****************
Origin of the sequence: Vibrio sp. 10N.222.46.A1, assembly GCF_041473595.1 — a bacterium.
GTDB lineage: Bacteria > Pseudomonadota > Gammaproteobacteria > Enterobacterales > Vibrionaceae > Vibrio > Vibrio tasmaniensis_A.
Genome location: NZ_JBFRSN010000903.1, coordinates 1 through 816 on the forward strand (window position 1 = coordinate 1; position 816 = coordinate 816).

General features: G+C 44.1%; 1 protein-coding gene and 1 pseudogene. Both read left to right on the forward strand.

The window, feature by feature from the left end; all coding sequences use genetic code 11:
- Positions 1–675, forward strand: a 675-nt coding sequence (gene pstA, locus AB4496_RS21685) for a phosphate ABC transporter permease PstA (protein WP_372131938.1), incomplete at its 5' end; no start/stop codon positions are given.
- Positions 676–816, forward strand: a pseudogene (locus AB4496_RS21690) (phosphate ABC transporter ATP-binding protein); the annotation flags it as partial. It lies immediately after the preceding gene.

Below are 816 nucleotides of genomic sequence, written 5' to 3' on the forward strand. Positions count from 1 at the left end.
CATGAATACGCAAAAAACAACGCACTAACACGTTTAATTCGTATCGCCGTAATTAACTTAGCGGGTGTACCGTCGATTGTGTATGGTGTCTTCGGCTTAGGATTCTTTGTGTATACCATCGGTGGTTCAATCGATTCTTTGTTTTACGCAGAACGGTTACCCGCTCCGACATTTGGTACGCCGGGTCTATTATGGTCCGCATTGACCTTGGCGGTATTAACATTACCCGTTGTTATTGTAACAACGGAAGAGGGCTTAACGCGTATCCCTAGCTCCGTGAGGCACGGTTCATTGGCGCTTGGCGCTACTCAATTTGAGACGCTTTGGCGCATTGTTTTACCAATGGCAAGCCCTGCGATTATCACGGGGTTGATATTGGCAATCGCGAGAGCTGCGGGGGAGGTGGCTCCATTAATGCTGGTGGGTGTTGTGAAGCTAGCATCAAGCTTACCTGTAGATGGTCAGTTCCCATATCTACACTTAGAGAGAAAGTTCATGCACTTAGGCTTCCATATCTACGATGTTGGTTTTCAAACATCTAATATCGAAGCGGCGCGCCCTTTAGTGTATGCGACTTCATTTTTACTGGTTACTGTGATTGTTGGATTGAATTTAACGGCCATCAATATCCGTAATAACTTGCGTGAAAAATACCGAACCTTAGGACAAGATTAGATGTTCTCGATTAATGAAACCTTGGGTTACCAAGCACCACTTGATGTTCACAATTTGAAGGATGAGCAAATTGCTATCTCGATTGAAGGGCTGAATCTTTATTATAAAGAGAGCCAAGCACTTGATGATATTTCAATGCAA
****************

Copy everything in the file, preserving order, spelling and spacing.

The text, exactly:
Origin of the sequence: Vibrio sp. 10N.222.46.A1, assembly GCF_041473595.1 — a bacterium.
GTDB lineage: Bacteria > Pseudomonadota > Gammaproteobacteria > Enterobacterales > Vibrionaceae > Vibrio > Vibrio tasmaniensis_A.
Genome location: NZ_JBFRSN010000903.1, coordinates 1 through 816 on the forward strand (window position 1 = coordinate 1; position 816 = coordinate 816).

General features: G+C 44.1%; 1 protein-coding gene and 1 pseudogene. Both read left to right on the forward strand.

The window, feature by feature from the left end; all coding sequences use genetic code 11:
- Positions 1–675, forward strand: a 675-nt coding sequence (gene pstA, locus AB4496_RS21685) for a phosphate ABC transporter permease PstA (protein WP_372131938.1), incomplete at its 5' end; no start/stop codon positions are given.
- Positions 676–816, forward strand: a pseudogene (locus AB4496_RS21690) (phosphate ABC transporter ATP-binding protein); the annotation flags it as partial. It lies immediately after the preceding gene.

Below are 816 nucleotides of genomic sequence, written 5' to 3' on the forward strand. Positions count from 1 at the left end.
CATGAATACGCAAAAAACAACGCACTAACACGTTTAATTCGTATCGCCGTAATTAACTTAGCGGGTGTACCGTCGATTGTGTATGGTGTCTTCGGCTTAGGATTCTTTGTGTATACCATCGGTGGTTCAATCGATTCTTTGTTTTACGCAGAACGGTTACCCGCTCCGACATTTGGTACGCCGGGTCTATTATGGTCCGCATTGACCTTGGCGGTATTAACATTACCCGTTGTTATTGTAACAACGGAAGAGGGCTTAACGCGTATCCCTAGCTCCGTGAGGCACGGTTCATTGGCGCTTGGCGCTACTCAATTTGAGACGCTTTGGCGCATTGTTTTACCAATGGCAAGCCCTGCGATTATCACGGGGTTGATATTGGCAATCGCGAGAGCTGCGGGGGAGGTGGCTCCATTAATGCTGGTGGGTGTTGTGAAGCTAGCATCAAGCTTACCTGTAGATGGTCAGTTCCCATATCTACACTTAGAGAGAAAGTTCATGCACTTAGGCTTCCATATCTACGATGTTGGTTTTCAAACATCTAATATCGAAGCGGCGCGCCCTTTAGTGTATGCGACTTCATTTTTACTGGTTACTGTGATTGTTGGATTGAATTTAACGGCCATCAATATCCGTAATAACTTGCGTGAAAAATACCGAACCTTAGGACAAGATTAGATGTTCTCGATTAATGAAACCTTGGGTTACCAAGCACCACTTGATGTTCACAATTTGAAGGATGAGCAAATTGCTATCTCGATTGAAGGGCTGAATCTTTATTATAAAGAGAGCCAAGCACTTGATGATATTTCAATGCAA